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What Are Causes and Symptoms of Autism?

Medically Reviewed by Neha Pathak, MD on September 28, 2021

Autism spectrum disorder (ASD) can look different in different people. It’s a developmental disability that affects the way people communicate, behave, or interact with others.

What Are the Causes of Autism?

Experts don’t fully understand all of the causes of autism spectrum disorder. It seems to be genetic, but things such as parental age and prescription medications taken during pregnancy may be involved.

For instance:

  • A person is more likely to be on the spectrum if a brother, sister, or parent is. But it doesn’t always run in families.
  • About 10% of kids with ASD have a form of genetic disorder such as Down syndrome and fragile X syndrome.
  • A large Danish study found a link between ASD and advanced parental age of either parent.
  • Women prescribed opioids just before pregnancy are likelier to have a child with ASD.

Some children who are on the spectrum start showing signs as young as a few months old. Others seem to have normal development for the first few months or years of their lives and then they start showing symptoms.

But up to half of parents of children with ASD noticed issues by the time their child reached 12 months, and between 80% and 90% noticed problems by 2 years. Children with ASD will have symptoms throughout their lives, but it’s possible for them to get better as they get older.

The autism spectrum is very wide. Some people might have very noticeable issues, others might not. The common thread is differences in social skills, communication, and behavior compared with people who aren’t on the spectrum.

How Does Autism Affect a Child’s Social Skills?

A child with ASD has a hard time interacting with others. Problems with social skills are some of the most common signs. They might want to have close relationships but not know how.

If your child is on the spectrum, they might show some social symptoms by the time they're 8 to 10 months old, including:

  • They don't respond to their name by their first birthday.
  • Playing, sharing, or talking with other people don’t interest them.
  • They prefer to be alone.
  • They avoid or reject physical contact, including hugging.
  • They avoid eye contact.
  • When they’re upset, they don’t like to be comforted.
  • They don’t understand emotions -- their own or others’.
  • They may not stretch out their arms to be picked up or guided with walking.

How Does Autism Affect Communication?

About 40% of kids with autism spectrum disorders don’t talk at all, and between 25% and 30% develop some language skills during infancy but then lose them later. Some children with ASD start talking later in life.

Most have some problems with communication, including:

  • Delayed speech and language skills
  • Flat, robotic speaking voice, or singsong voice
  • Echolalia (repeating the same phrase over and over)
  • Problems with pronouns (saying “you” instead of “I,” for example)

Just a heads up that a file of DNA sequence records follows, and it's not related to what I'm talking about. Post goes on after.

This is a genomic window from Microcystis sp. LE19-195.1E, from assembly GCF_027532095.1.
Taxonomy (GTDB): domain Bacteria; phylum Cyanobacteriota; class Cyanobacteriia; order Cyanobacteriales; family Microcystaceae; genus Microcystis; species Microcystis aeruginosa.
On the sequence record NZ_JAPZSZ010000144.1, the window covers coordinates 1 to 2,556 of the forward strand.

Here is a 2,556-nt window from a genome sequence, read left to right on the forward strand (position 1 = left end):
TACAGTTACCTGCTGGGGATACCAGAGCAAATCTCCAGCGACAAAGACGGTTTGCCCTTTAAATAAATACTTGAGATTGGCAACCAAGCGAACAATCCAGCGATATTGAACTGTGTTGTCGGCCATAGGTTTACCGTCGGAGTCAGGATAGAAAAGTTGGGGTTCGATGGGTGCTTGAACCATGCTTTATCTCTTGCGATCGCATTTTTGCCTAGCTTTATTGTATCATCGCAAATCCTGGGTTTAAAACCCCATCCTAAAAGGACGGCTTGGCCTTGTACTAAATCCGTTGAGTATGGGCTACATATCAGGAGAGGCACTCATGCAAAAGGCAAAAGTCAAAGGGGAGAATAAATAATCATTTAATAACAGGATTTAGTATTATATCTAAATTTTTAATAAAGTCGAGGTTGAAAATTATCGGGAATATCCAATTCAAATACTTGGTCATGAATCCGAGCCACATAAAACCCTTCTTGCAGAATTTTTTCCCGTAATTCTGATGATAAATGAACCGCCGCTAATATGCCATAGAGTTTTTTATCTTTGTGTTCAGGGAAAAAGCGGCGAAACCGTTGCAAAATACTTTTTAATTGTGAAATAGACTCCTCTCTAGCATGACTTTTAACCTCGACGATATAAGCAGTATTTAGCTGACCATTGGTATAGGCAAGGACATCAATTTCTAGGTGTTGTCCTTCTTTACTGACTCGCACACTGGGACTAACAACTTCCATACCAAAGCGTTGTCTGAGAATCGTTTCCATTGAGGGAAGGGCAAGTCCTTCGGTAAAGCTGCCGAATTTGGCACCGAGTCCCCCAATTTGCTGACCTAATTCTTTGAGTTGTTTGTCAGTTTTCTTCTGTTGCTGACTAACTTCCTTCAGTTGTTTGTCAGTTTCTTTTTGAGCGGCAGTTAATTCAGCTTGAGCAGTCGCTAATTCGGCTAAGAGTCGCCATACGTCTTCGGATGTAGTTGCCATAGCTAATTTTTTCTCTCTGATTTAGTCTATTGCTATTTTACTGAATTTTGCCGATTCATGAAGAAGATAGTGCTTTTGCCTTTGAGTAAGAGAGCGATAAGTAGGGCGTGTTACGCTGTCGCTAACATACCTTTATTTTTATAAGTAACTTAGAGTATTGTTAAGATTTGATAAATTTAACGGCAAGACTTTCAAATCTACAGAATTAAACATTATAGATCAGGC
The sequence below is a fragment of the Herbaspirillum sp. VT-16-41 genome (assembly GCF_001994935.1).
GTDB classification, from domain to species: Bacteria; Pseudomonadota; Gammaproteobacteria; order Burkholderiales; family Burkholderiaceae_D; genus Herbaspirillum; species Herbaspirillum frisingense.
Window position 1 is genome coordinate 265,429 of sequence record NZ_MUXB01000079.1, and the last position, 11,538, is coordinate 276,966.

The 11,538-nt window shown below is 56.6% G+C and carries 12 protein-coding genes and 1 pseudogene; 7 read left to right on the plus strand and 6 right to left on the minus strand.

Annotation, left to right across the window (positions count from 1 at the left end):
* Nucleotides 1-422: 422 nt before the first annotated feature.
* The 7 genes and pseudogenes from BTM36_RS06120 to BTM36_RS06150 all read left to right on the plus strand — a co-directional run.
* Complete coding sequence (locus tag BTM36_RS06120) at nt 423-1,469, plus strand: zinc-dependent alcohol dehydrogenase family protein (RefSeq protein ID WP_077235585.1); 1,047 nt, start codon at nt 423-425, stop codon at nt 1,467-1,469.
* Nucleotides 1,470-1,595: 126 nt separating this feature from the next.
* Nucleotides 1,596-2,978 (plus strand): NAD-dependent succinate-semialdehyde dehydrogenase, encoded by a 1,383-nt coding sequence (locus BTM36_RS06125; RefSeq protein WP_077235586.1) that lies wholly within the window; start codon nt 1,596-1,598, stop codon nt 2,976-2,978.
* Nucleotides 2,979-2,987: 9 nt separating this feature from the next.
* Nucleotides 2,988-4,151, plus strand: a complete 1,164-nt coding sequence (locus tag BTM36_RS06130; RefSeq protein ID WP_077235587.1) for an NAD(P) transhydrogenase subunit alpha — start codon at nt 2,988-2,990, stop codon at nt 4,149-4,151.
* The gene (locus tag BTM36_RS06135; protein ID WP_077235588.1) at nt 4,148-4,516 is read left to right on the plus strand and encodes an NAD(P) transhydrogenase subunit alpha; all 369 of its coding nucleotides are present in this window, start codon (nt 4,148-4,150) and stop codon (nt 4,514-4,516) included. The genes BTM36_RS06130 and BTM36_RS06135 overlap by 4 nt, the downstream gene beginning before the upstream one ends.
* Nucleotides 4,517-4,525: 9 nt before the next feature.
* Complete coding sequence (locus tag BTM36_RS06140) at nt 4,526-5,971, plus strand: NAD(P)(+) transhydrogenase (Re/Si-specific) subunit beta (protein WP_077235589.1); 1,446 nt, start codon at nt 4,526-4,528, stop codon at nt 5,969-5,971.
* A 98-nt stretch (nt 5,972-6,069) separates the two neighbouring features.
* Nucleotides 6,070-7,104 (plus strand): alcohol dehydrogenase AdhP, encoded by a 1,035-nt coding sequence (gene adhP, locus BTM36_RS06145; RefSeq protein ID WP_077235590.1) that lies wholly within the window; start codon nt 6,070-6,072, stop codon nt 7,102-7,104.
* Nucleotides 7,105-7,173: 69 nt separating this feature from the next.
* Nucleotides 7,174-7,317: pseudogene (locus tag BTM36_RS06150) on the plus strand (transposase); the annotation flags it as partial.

• Not using or rarely using common gestures (pointing or waving), and not responding to them
  • Inability to stay on topic when talking or answering questions
  • Not recognizing sarcasm or joking
  • Trouble expressing needs and emotions
  • Not getting signals from body language, tone of voice, and expressions

What Are Patterns of Behavior With Autism?

Children with ASD also act in ways that seem unusual or have interests that aren’t typical, including:

  • Repetitive behaviors like hand-flapping, rocking, jumping, or twirling
  • Constant moving (pacing) and “hyper” behavior
  • Fixations on certain activities or objects
  • Specific routines or rituals (and getting upset when a routine is changed, even slightly)
  • Extreme sensitivity to touch, light, and sound
  • Not taking part in “make-believe” play or imitating others’ behaviors
  • Fussy eating habits
  • Lack of coordination, clumsiness
  • Impulsiveness (acting without thinking)
  • Aggressive behavior, both with self and others
  • Short attention span

How Can I Spot Signs of Autism?

The earlier treatment for autism spectrum disorder begins, the more likely it is to be effective. That’s why knowing how to identify the signs and symptoms is so important.

Make an appointment with your child’s pediatrician if they don’t meet these specific developmental milestones, or if they meet but lose them later on:

  • Smiles by 6 months
  • Imitates facial expressions or sounds by 9 months
  • Coos or babbles by 12 months
  • Gestures (points or waves) by 14 months
  • Speaks with single words by 16 months and uses phrases of two words or more by 24 months
  • Plays pretend or “make-believe” by 18 months
WebMD Medical Reference

Sources

SOURCES:

CDC: “Autism Spectrum Disorder (ASD),” “Facts About ASD.”

National Autism Association: “Signs of Autism.”

Mayo Clinic: “Autism spectrum disorder.”

Autism Speaks: “Symptoms,” “What Is Autism?” “Asperger Syndrome,” “PDD-NOS.”

The American Speech-Language-Hearing Association (ASHA): “Autism (Autism Spectrum Disorder).”

National Institutes of Health: “Autism Spectrum Disorder.”

Autism Support of West Shore: “Defining Autism.”

Parner, E. Ann Epidemiol., March 2012.

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